In order to make these sculptures, he had to learn how to weld obviously, but apparently the more problematic issue was how to get the metal sheets perfectly flat. And later he learned about sandblasting to better preserve the paint on the artwork.

But the point is of course that he wasn't interested in creating the perfect piece of art with perfect welds, he was experimenting with the change of perception resulting from such sculptures. Obviously it is useful to be able to weld, and to be able to create flat sheeting, and aid in the longevity of the work, but the initial trigger is not the perfection of craftsmanship.

It is a bit like saying that a true piece of photographic art can only be produced using this-or-that camera with so&so many megapixels whatever. It is in the end irrelevant.

Title: Re: Art and the plasticity of its forms
Post by: GrahamBy on July 29, 2017, 07:15:42 AM
It's not particularly the question of perfecting craftsmanship... and if truly his interest was to experiment with perception, whatever. That's the process of learning.

However, when it comes to selling art there is a question of respect for public and for oneself. Would you be happy to sell something that is badly executed? A darkroom print that is incorrectly washed, or an inkjet print made with the cheapest possible inks which are known to fade quickly?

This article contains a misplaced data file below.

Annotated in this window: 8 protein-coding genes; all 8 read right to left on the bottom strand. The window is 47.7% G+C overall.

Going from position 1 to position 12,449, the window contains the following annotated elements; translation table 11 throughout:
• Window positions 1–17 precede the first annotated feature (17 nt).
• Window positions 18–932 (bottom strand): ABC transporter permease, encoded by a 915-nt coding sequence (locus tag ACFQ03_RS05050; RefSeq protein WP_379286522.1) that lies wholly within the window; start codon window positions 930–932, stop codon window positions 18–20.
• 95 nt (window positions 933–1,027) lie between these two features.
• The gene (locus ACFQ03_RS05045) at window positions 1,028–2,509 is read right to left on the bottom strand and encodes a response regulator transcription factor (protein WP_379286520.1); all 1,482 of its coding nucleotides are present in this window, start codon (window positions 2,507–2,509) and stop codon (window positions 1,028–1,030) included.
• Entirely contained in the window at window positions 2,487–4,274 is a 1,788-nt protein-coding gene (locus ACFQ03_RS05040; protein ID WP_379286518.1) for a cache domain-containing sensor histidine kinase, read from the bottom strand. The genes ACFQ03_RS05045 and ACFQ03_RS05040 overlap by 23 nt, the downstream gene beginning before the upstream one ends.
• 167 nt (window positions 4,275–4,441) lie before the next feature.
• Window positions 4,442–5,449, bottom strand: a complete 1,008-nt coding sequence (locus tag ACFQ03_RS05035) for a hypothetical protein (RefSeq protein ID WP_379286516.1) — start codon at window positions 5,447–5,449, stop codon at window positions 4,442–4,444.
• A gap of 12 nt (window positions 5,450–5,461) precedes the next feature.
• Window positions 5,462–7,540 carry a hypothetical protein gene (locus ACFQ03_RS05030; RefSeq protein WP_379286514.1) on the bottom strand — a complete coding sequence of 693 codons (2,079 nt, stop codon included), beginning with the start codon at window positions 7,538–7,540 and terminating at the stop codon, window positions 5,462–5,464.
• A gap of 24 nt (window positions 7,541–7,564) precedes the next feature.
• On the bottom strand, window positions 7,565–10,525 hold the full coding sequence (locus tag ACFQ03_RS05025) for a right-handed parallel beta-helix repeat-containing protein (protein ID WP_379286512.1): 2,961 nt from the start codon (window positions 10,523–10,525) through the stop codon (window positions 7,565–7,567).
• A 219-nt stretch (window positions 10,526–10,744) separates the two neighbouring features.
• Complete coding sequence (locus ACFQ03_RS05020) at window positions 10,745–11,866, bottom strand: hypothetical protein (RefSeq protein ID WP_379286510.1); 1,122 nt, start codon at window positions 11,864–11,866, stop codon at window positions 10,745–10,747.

That speaks to me of artistic arrogance: "I'm such a wonderful artist that it doesn't matter that I couldn't be arsed to practise welding for a few days."

It reminds me of the cynical joke "How do you know if a photo is art? If it's out of focus and under-exposed, it must be art."

The extreme example occurred a couple of years ago when a large sculpture built over the top of a pedestrian street in Brussels collapsed. Several tons of wood came down, because the sculpteur had no idea how to build a structure that would stay up. It's purely luck that no one was killed.
Title: Re: Art and the plasticity of its forms
Post by: Beakhammer on July 29, 2017, 03:15:51 PM